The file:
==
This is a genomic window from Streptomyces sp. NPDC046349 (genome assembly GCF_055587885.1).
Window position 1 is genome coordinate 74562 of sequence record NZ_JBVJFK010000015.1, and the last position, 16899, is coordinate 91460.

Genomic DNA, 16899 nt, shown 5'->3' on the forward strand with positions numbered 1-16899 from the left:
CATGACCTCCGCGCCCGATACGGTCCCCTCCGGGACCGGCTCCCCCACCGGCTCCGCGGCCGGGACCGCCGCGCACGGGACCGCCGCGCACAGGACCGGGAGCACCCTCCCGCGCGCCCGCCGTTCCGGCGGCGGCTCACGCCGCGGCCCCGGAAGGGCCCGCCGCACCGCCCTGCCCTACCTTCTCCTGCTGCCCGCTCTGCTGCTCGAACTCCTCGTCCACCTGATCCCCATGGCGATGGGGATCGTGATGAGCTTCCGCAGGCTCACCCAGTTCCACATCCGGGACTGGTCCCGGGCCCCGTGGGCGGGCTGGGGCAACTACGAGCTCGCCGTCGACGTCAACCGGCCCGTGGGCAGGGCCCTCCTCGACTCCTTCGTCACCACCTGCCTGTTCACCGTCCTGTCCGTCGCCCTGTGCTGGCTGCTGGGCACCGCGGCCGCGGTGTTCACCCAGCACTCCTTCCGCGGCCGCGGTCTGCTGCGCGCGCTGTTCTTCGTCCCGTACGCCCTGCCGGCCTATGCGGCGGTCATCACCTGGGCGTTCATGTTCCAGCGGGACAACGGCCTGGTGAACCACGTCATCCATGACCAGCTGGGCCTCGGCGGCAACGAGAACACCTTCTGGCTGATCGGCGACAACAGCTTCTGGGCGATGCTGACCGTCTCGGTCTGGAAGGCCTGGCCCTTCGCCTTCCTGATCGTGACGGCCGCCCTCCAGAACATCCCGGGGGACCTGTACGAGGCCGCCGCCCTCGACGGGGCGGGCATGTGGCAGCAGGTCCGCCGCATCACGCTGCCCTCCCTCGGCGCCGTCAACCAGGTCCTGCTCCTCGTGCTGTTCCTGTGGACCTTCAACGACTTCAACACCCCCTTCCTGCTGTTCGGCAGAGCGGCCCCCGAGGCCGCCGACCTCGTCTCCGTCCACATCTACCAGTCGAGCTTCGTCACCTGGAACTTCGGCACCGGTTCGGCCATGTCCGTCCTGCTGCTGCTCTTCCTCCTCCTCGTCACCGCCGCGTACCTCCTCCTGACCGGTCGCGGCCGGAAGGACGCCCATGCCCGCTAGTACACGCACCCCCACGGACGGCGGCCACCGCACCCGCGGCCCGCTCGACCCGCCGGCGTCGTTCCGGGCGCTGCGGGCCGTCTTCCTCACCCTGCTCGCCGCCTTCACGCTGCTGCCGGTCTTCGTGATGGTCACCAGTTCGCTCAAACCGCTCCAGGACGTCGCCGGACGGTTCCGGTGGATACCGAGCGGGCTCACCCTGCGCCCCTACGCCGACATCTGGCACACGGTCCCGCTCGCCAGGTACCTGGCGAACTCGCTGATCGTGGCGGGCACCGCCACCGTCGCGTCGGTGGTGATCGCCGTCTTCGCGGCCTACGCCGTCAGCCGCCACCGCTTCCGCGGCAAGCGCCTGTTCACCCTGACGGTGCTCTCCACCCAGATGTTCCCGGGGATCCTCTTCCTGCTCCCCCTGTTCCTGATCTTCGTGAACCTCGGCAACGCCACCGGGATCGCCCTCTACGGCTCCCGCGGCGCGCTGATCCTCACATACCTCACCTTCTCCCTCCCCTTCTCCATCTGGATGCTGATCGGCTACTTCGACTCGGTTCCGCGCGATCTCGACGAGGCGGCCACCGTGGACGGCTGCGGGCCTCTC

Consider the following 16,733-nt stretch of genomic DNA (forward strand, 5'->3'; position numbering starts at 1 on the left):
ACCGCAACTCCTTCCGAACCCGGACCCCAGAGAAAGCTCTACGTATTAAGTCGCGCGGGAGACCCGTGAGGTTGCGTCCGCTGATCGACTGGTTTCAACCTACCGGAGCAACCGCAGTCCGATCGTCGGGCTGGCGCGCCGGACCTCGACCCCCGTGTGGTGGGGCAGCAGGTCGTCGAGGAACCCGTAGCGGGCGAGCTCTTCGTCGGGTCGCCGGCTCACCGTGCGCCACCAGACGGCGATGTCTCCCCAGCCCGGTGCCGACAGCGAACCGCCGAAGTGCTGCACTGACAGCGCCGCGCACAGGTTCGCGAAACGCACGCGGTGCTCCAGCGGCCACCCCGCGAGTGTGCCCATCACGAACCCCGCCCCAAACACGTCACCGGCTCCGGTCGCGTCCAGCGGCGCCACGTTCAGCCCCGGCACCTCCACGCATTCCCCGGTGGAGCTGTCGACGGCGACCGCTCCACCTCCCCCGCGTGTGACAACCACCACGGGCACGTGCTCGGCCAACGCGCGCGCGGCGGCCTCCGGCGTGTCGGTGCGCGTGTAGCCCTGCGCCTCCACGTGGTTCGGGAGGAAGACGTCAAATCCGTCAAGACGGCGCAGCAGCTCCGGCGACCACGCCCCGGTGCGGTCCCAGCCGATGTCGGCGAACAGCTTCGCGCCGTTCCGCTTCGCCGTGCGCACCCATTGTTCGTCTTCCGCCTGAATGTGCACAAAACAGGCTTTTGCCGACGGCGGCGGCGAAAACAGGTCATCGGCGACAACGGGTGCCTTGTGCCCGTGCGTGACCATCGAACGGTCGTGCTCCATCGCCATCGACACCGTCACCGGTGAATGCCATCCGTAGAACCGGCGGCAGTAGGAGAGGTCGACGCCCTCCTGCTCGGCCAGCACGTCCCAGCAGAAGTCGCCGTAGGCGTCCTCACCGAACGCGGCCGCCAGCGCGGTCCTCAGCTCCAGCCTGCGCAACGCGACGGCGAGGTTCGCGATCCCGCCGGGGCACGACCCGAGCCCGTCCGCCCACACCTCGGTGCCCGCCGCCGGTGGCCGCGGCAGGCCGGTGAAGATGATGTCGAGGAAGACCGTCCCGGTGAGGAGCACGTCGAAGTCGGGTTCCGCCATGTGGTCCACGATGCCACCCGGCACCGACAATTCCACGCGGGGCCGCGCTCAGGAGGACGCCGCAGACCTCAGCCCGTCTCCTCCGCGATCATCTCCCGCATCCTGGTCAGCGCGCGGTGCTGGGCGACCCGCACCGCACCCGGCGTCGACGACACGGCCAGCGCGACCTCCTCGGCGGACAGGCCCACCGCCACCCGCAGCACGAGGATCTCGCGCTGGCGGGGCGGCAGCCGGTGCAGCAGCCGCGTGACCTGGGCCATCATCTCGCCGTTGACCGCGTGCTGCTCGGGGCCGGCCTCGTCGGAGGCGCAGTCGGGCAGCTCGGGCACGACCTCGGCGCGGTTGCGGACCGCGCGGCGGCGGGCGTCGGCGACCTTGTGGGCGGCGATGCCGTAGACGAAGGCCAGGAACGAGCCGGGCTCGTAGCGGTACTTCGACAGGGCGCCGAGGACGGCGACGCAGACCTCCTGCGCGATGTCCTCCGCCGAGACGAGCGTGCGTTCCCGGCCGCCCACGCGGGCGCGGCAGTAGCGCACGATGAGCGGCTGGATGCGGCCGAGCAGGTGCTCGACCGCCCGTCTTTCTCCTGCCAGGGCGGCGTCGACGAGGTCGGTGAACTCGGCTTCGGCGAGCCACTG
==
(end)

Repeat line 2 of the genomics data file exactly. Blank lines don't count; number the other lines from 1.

Window position 1 is genome coordinate 74562 of sequence record NZ_JBVJFK010000015.1, and the last position, 16899, is coordinate 91460.